The concept of virtual probes is one that RIPE Atlas users have asked about for quite some time. Although we don't plan to make virtual probes available in 2016, we do plan to investigate this idea and develop some prototypes.
Some members of the RIPE Atlas community have asked us about the possibility of developing virtual probes for several years now (read the most recent RIPE Atlas mailing list discussion for more details, which begins here ). Because there are several advantages and disadvantages to this possibility, we plan to look into the idea further during 2016 and develop one or more prototypes to better understand the full scope of this potential project and the impact on the RIPE Atlas network.
There are several advantages to a virtual solution over the current hardware probes.
First, virtual probes would allow us to greatly extend the RIPE Atlas network. They would be installed by the users themselves and don't require shipping. This is a significant advantage, because we often encounter problems shipping probes to certain countries, where they tend to get held by customs or simply aren't delivered. This is especially prevalent in those areas that are under-represented in the RIPE Atlas network, such as Latin America, Asia and Africa.
Second, virtual probes can be installed anywhere, whereas hardware devices - even small ones like the RIPE Atlas probes - are difficult to install in certain places, either because of physical constraints or because of organisational restrictions on placing external hardware in a network.
On the other side of the argument, virtual probes would add complexity to the system.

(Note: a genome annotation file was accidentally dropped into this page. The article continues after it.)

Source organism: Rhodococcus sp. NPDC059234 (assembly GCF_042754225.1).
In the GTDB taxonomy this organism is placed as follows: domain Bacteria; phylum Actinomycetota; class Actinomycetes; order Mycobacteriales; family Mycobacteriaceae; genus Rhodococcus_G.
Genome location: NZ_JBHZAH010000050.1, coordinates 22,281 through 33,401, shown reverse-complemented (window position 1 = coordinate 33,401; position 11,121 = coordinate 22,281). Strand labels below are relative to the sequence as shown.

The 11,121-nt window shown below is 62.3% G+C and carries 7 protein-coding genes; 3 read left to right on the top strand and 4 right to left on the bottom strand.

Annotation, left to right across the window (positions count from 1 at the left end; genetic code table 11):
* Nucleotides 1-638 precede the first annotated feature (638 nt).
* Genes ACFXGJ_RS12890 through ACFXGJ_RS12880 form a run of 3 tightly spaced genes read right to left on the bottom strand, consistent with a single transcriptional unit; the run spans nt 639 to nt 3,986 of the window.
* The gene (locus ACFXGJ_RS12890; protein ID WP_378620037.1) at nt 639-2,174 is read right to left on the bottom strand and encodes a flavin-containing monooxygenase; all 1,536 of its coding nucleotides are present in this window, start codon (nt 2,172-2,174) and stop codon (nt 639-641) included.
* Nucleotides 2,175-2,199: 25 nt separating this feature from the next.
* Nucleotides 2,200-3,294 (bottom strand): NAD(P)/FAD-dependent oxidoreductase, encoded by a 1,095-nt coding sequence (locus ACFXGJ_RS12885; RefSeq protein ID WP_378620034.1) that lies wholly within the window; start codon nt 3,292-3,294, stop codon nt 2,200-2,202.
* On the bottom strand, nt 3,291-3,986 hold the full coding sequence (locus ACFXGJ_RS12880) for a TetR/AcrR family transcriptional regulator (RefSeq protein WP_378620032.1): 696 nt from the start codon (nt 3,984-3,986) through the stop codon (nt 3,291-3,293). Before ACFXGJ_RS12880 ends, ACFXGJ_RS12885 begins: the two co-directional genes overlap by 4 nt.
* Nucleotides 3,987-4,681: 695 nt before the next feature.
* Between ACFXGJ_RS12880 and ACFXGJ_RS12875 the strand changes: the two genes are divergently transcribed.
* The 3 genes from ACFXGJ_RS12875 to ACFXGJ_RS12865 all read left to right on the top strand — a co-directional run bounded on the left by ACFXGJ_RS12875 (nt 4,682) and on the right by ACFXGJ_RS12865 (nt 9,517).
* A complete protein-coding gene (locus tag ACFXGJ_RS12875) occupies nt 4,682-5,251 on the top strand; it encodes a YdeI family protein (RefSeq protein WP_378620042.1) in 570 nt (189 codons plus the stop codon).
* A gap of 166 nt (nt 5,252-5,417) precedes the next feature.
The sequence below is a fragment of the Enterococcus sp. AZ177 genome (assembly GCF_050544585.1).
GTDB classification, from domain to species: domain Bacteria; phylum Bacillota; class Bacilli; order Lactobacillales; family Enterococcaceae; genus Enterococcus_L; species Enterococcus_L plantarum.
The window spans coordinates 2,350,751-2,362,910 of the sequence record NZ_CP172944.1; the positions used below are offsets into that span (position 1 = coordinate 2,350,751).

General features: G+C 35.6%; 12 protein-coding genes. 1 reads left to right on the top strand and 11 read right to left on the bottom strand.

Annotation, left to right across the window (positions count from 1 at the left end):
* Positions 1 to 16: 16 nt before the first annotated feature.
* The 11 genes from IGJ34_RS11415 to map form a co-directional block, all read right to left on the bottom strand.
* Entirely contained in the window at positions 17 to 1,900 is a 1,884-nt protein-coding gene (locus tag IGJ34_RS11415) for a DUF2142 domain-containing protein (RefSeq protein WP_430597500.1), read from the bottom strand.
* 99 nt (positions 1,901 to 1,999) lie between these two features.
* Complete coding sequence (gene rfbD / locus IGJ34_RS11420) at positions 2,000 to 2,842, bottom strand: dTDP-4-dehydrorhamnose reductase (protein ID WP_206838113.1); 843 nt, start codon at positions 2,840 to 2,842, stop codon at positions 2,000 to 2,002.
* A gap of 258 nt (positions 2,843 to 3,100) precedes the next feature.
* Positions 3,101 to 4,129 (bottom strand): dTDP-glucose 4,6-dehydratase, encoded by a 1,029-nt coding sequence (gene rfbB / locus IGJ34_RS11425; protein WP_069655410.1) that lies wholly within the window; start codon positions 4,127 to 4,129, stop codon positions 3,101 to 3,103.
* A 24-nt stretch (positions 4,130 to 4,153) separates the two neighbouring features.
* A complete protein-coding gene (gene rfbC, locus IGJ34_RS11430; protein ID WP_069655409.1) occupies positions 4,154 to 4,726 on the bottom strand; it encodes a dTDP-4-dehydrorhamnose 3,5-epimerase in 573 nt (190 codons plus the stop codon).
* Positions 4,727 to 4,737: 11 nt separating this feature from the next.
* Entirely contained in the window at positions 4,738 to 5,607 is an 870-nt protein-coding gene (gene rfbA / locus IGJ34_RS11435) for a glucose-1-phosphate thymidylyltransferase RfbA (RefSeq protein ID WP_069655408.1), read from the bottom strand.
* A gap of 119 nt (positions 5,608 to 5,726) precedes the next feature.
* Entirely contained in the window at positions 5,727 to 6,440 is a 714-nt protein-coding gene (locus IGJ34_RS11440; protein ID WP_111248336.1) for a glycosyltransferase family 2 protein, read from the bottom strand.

We would need to spend resources on developing the concept, integrating this new type of probe into the RIPE Atlas infrastructure and supporting conceptually different types of probes going forward. We need to develop and
maintain procedures for keeping the virtual probes up to date, which could differ from our existing operations. We also need to think about back-end support and potential scalability issues.
Another issue is data quality. The host machine may not run continuously over long periods. It's also easier to tamper with results collected by a virtual probe. Finally, the virtual probes may not be able to distinguish between packet loss caused by an overload elsewhere on the host system and actual connectivity issues. As a result, the data supplied by virtual probes wouldn't be directly comparable to the data collected by hardware probes, making comparisons and correlations between all RIPE Atlas data difficult.
Clearly there are many issues to consider, and it's difficult to comprehensively understand the full scope and impact at this early stage because there are many questions that need to be answered. For example, which virtualisation technology will we use? How will we handle keys and firmware upgrades? How do we ensure the expected level of security of the whole system? What is the real cost to providing back-end support for this technology? How reliable will the data collected by virtual probes be?
We'll also need to gauge how popular this feature might be. There's certainly not enough value in all this work if the expected outcome is only a few dozen installations, while at the other extreme, operating thousands of virtual probes would radically change RIPE Atlas as we know it today.
To help us tackle these issues, we will conduct research in 2016 and develop one or more prototypes that can be tested so that we can make a decision based on actual data and more solid facts. Of course, we will look to the community for guidance throughout this process and will report our findings to you for open discussion and consideration once we have something to share. We will also let you know how you can get involved in testing the prototype(s) as soon as we're ready.